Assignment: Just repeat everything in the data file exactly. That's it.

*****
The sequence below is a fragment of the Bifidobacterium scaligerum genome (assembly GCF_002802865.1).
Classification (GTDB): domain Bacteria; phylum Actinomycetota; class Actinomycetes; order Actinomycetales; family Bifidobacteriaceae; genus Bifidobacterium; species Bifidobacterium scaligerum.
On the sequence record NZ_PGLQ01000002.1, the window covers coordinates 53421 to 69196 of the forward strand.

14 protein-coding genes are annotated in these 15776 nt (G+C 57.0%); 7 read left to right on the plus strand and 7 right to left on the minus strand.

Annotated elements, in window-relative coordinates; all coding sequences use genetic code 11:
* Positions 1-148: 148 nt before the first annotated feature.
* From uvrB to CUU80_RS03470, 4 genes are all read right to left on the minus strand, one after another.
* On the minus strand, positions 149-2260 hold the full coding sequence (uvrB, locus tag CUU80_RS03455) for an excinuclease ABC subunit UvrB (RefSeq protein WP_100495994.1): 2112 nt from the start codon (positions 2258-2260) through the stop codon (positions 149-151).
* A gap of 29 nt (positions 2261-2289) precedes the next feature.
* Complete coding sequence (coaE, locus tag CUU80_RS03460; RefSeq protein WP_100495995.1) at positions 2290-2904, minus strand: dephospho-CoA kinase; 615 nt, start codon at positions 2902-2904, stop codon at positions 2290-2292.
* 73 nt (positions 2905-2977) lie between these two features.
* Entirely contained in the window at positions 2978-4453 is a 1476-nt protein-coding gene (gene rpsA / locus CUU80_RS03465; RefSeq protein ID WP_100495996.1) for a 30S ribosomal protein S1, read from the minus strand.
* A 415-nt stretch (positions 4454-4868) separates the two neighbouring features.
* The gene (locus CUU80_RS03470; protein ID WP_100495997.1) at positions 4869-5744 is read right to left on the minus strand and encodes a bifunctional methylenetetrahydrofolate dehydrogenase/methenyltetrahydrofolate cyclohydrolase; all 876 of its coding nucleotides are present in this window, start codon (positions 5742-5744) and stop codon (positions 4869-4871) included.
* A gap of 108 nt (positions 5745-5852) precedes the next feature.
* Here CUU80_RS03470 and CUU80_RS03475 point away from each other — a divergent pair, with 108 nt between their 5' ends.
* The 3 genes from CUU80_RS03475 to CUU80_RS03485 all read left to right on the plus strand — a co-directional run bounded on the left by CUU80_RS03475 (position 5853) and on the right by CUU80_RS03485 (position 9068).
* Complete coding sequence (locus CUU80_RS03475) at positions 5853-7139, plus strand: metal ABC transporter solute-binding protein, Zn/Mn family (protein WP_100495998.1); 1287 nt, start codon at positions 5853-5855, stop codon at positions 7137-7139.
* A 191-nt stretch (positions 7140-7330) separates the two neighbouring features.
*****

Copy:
The sequence below is a fragment of the Bifidobacterium scaligerum genome (assembly GCF_002802865.1).
Classification (GTDB): domain Bacteria; phylum Actinomycetota; class Actinomycetes; order Actinomycetales; family Bifidobacteriaceae; genus Bifidobacterium; species Bifidobacterium scaligerum.
On the sequence record NZ_PGLQ01000002.1, the window covers coordinates 53421 to 69196 of the forward strand.

14 protein-coding genes are annotated in these 15776 nt (G+C 57.0%); 7 read left to right on the plus strand and 7 right to left on the minus strand.

Annotated elements, in window-relative coordinates; all coding sequences use genetic code 11:
* Positions 1-148: 148 nt before the first annotated feature.
* From uvrB to CUU80_RS03470, 4 genes are all read right to left on the minus strand, one after another.
* On the minus strand, positions 149-2260 hold the full coding sequence (uvrB, locus tag CUU80_RS03455) for an excinuclease ABC subunit UvrB (RefSeq protein WP_100495994.1): 2112 nt from the start codon (positions 2258-2260) through the stop codon (positions 149-151).
* A gap of 29 nt (positions 2261-2289) precedes the next feature.
* Complete coding sequence (coaE, locus tag CUU80_RS03460; RefSeq protein WP_100495995.1) at positions 2290-2904, minus strand: dephospho-CoA kinase; 615 nt, start codon at positions 2902-2904, stop codon at positions 2290-2292.
* 73 nt (positions 2905-2977) lie between these two features.
* Entirely contained in the window at positions 2978-4453 is a 1476-nt protein-coding gene (gene rpsA / locus CUU80_RS03465; RefSeq protein ID WP_100495996.1) for a 30S ribosomal protein S1, read from the minus strand.
* A 415-nt stretch (positions 4454-4868) separates the two neighbouring features.
* The gene (locus CUU80_RS03470; protein ID WP_100495997.1) at positions 4869-5744 is read right to left on the minus strand and encodes a bifunctional methylenetetrahydrofolate dehydrogenase/methenyltetrahydrofolate cyclohydrolase; all 876 of its coding nucleotides are present in this window, start codon (positions 5742-5744) and stop codon (positions 4869-4871) included.
* A gap of 108 nt (positions 5745-5852) precedes the next feature.
* Here CUU80_RS03470 and CUU80_RS03475 point away from each other — a divergent pair, with 108 nt between their 5' ends.
* The 3 genes from CUU80_RS03475 to CUU80_RS03485 all read left to right on the plus strand — a co-directional run bounded on the left by CUU80_RS03475 (position 5853) and on the right by CUU80_RS03485 (position 9068).
* Complete coding sequence (locus CUU80_RS03475) at positions 5853-7139, plus strand: metal ABC transporter solute-binding protein, Zn/Mn family (protein WP_100495998.1); 1287 nt, start codon at positions 5853-5855, stop codon at positions 7137-7139.
* A 191-nt stretch (positions 7140-7330) separates the two neighbouring features.